B.B. KING (Live)

At The M.E.N. Arena, Manchester, U.K., June 24, 2009

The Blues and Hard Rock are inextricably linked and the whole genre of Hard Rock is built on the foundations laid down by the Blues all those decades ago. Without the Blues there’d be no Led Zeppelin, no Free, no Aerosmith and no Lynyrd Skynyrd. In fact without the Blues there’d be no Hard Rock as we know it. The song structures, the solos and the whole feel of the music is bonded by a common heritage that remains to this day, so when Blues legend B.B. King announced a series of UK shows, it was a historic event not to be missed.

With support coming from John Mayall who, with his Bluesbreakers in the 1960s, kicked down the doors and exposed the Blues to a wider audience in the UK. In doing so he helped launch the careers of Eric Clapton, Fleetwood Mac’s Peter Green, Mick Taylor, who subsequently replaced Brian Jones in the Rolling Stones and Jack Bruce of Cream fame and all would go on to become pivotal figures in the UK Blues scene and consequently influenced the birth of Hard Rock.

After being suitably warmed up by a hard driving Blues set by Mayall and his band the arena was well ready for an evening of B.B. King. After King’s last tour in 2006 he announced his retirement from touring overseas so the news of a further tour was received with delight giving many the opportunity to see the last of the great Bluesmen for one final time.

With a superb 8-piece backing band, many who have travelled the globe alongside King for decades, the show opened with two lively instrumentals which helped build the anticipation before B.B. King arrived on the stage.

At 83 years old it’s incredible that B.B. King is still able to play let alone fit in over 150 shows a year. Although looking a little frail as he was helped onto the stage and remained seated throughout the show, the years literally rolled back as “I Need You So” got proceedings started.

Over the course of the following two hours B.B. King delivered a consummate performance of pure Blues splendour. Throughout the evening he regaled the crowd with tales of life on the road, old age, diabetes, bad knees, Viagra and ladies and yet more ladies. His self-deprecating humour and all around genuine humility and gratitude at still playing music was heart-warming as the crowd listened as intently as they would listen to their favourite grandfather.

Although there was a lot of enjoyable chat throughout the night, which did help King to pace himself and who can deny him that, it was the music that dazzled the most. When B.B. King sang, his rich, deep, powerful voice filled the Arena and has matured so well over the years like a fine, vintage wine and when Lucille, his legendary guitar, sang it sent shivers down the spine. The beautiful, fluid tones and textures that radiated from the guitar and B.B. King’s trademark sparkling vibrato was simply a joy to hear. Not for him, the lightning fast arpeggios of today’s fret masters, instead this was music from the soul, pure, unadulterated passion so mesmerising that at times the beauty of his playing took your breath away.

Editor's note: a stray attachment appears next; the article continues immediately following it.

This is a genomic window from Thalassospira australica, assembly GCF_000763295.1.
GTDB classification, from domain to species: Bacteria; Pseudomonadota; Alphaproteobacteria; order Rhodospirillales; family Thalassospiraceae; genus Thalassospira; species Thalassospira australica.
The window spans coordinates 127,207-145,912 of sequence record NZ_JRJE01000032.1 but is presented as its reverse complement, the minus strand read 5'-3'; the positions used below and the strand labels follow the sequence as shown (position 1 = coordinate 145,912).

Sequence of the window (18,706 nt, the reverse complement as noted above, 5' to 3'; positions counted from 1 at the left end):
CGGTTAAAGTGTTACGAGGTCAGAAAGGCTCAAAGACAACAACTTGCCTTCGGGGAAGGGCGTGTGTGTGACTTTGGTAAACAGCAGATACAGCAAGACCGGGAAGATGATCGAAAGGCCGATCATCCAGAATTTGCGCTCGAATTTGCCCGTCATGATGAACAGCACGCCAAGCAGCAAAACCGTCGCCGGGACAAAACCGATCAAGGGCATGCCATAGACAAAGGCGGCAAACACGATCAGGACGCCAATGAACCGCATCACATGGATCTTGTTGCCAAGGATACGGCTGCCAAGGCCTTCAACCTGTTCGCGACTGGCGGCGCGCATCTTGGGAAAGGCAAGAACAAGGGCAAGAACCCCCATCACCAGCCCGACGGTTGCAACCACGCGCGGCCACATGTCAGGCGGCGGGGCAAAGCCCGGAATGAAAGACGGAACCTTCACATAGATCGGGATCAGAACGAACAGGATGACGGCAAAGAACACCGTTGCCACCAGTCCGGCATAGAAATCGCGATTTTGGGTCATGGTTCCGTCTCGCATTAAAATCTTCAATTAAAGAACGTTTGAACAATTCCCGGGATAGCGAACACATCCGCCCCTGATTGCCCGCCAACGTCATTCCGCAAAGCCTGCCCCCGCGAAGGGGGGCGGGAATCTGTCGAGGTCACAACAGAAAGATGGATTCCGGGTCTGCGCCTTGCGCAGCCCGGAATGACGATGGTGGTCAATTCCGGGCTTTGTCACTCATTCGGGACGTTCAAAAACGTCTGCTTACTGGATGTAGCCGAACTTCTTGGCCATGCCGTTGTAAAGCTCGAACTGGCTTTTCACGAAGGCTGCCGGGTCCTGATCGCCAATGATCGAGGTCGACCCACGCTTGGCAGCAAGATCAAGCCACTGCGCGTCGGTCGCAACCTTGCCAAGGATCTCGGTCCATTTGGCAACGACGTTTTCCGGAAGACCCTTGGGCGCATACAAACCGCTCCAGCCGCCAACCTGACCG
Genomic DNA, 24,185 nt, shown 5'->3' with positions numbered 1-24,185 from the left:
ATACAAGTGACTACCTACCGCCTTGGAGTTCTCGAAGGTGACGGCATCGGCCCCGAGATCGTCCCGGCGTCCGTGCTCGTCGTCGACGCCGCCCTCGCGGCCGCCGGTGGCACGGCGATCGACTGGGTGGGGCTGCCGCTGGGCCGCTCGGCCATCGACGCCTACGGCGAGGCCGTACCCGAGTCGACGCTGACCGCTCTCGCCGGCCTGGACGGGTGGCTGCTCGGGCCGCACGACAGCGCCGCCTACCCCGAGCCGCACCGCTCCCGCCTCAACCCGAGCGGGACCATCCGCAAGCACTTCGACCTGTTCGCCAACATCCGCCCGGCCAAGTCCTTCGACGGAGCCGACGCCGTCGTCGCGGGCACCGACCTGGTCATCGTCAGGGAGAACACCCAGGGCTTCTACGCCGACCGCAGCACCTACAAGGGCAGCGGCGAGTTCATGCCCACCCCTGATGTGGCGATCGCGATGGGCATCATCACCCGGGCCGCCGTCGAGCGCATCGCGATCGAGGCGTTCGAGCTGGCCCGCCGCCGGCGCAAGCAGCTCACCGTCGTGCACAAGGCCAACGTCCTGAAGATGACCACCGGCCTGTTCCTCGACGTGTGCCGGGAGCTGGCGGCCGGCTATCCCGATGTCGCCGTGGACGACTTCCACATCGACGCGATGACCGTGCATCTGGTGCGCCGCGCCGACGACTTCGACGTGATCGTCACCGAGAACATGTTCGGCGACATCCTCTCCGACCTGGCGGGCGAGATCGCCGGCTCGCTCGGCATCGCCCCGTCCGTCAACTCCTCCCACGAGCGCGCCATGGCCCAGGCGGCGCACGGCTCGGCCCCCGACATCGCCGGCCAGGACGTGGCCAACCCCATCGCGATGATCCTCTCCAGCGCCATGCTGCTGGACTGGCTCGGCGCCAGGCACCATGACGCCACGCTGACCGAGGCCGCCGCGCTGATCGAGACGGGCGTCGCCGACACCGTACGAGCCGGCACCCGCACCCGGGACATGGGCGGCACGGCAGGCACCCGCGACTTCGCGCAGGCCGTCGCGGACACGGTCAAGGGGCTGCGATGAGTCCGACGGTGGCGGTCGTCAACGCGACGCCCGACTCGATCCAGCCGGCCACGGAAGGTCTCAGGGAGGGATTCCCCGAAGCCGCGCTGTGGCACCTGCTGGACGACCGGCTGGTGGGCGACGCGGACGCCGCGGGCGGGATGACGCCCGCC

B.B. King ran through a collection of some of his finest moments including “Key To The Highway”, the Rock/Blues shuffle of “Everyday I Have the Blues”, “Don’t Answer The Door” the biographical “Bluesman” and going back to his early days “3 O’Clock Blues.” A cool, sassy “Rock Me Baby” did just that as the crowd swayed and shimmied to the pulsating, hypnotic beat. Does music come any cooler than this?

“When Love Comes to Town” in B.B. King’s hands has more kick and fire than the version done with U2 as he lifted the tune to another level. Yet it was the haunting “The Thrill Is Gone” which encapsulates the greatness of King. Built around a simple but beautiful melody and highlighting King’s passionate, emotive vocals along with his shimmering guitar work provides the pinnacle of a very special show.

B.B. King’s recording and touring career began in the late 1940s in more simple, yet much harder times. Few musicians can have the genuine Blues credentials as B.B. King. With his roots going back to the 1920s and with an upbringing on the Mississippi Delta, B.B. King is the real deal. His life IS the Blues. His influence on music from Blues to Soul and Rock is huge and being the last living link with some of the historical Blues greats he is such an integral and vital part of our musical heritage.
As B.B. King slowly left the stage with a warm smile and a friendly wave, one can’t help feeling that this may just be the last time we see him on the shores of Europe but for those of us who saw this show witnessed a treat.

B.B. King is and always will be the King of the Blues.


  • Mick Burgess

    Mick is a reviewer and photographer here at Metal Express Radio, based in the North-East of England. He first fell in love with music after hearing Jeff Wayne's spectacular The War of the Worlds in the cold winter of 1978. Then in the summer of '79 he discovered a copy of Kiss Alive II amongst his sister’s record collection, which literally blew him away! He then quickly found Van Halen I and Rainbow's Down To Earth, and he was well on the way to being rescued from Top 40 radio hell!   Over the ensuing years, he's enjoyed the Classic Rock music of Rush, Blue Oyster Cult, and Deep Purple; the AOR of Journey and Foreigner; the Pomp of Styx and Kansas; the Progressive Metal of Dream Theater, Queensrÿche, and Symphony X; the Goth Metal of Nightwish, Within Temptation, and Epica, and a whole host of other great bands that are too numerous to mention. When he's not listening to music, he watches Sunderland lose more football (soccer) matches than they win, and occasionally, if he has to, he goes to work as a property lawyer.

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